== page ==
Big Battery EVs Under Fire
The latest news from the world of electric cars can’t be good for EV battery makers. First, there was Toyota Motor Corp.’s recent announcement that it will cut its sales targets for the all-electric eQ city car in the coming year. In truth, Toyota’s planned sales numbers for the eQ had already been miniscule, but the remarks that accompanied the announcement were the real problem. According to an article from Reuters.com, the giant automaker admitted it had misread the ability of battery technology to meet consumer demands.
“The current capabilities of electric vehicles do not meet society’s needs, whether it may be the distance the cars can run, or the costs, or how it takes a long time to charge,” said Takeshi Uchiyamada, Toyota’s vice chairman, in the Reuters story. Then there was the September report from the non-partisan Congressional Budget Office (CBO), which questioned the value of tax credits for electric vehicles. The report, titled “Effects of Federal Tax Credits for the Purchase of Electric Vehicles,” took special aim at pure electric cars with big batteries.
“Assuming that everything else is equal, the larger an electric vehicle’s battery capacity, the greater its cost disadvantage relative to conventional vehicles — and the larger the tax credit needed to make it cost competitive,” the report stated. “Conversely, electric vehicles with small batteries are more cost-competitive.” Finally, there were the recent stories about the Nissan Leaf and Tesla Model S. Articles from greecarreports.com chronicled an ongoing battle between Nissan and some owners of its Leaf electric cars, as a result of those owners complaining that their batteries were suffering from premature range loss in hot climates.
Meanwhile, a story in The Wall Street Journal suggested that Tesla Motors Inc., which makes electric cars with giant lithium-ion battery packs, warned investors that it is cutting its revenue targets for 2012 because it has fallen behind its production goals for the Model S electric car. Some of this could be written off to the media’s over-zealous, microscopic examination of the electric car business, of course. But not all. You can’t blame the media when the sales figures of electric cars are so disturbingly low. The Leaf is a case in point: Nissan sold only 395 Leafs in June, followed by 685 in July, according to greencarreports.com.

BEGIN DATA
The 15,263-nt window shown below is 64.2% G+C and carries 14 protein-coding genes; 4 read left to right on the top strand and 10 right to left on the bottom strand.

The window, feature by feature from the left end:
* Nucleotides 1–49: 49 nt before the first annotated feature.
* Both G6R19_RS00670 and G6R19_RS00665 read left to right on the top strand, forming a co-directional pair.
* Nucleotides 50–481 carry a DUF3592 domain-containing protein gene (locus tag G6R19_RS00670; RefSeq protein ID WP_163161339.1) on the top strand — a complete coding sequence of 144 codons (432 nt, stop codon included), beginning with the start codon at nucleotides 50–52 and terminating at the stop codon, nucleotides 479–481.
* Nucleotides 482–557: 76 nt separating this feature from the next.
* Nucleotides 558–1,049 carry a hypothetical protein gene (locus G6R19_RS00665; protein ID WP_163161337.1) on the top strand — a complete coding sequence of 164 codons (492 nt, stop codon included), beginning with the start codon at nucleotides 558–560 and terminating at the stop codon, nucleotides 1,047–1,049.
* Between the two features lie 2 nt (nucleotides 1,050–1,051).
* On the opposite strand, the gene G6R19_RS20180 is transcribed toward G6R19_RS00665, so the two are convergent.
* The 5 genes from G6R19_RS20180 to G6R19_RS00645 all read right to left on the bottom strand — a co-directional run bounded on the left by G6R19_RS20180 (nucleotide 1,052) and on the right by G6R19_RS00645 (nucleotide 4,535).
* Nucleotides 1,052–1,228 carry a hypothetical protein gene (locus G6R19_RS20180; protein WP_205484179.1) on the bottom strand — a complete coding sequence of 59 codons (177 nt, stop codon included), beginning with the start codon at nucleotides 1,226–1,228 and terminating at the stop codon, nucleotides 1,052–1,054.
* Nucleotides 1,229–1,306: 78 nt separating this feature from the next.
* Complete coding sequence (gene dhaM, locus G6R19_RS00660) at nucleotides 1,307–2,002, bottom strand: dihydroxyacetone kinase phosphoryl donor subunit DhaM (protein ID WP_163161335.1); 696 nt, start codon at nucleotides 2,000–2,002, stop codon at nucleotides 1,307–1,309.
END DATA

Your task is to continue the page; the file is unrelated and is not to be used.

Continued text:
“Back in 2008, a lot of people thought higher (sales) numbers were achievable within 10 years,” Michael Holman, a research director at Lux Research, told Design News. “But that’s an area where people have come around to more realistic views. They’re realizing that it might take a longer time, coupled with some fundamental scientific breakthroughs, before the battery costs get down to the level that’s needed.”
To be sure, the forecast isn’t grim for all electrified vehicles. Plug-in hybrids, particularly those with smaller batteries, seem to have a better near-term outlook. By 2020, Lux Research predicts the auto industry will hit annual sales of 600,000 “light” plug-in hybrids (like the Prius PHV) and 150,000 “heavy” plug-ins (like the Volt). In contrast, Lux says sales of pure electrics will reach just 60,000 per year by 2020.
It’s worth repeating that battery size plays a big role in those numbers. The Prius PHV, for example, employs a 4.4kWh lithium-ion battery (hence the higher sales forecast), while the Volt uses a 16kWh pack, the Leaf employs a 24kWh unit, and the Tesla Model S can reach as high as 85kWh. The bottom line is that the vehicles with massive battery packs generally have lower sales expectations.
None of this should be a surprise, of course. Bigger battery packs cost a lot more. And despite the ever-present hype around electric cars, consumers will usually reach for the more cost-effective solution first. “The economics of battery-electric cars don’t make a lot of sense right now,” Holman told us. “With hybrids — even micro-hybrids — you can get similar benefits in terms of reduced gasoline cost for a lot less money.”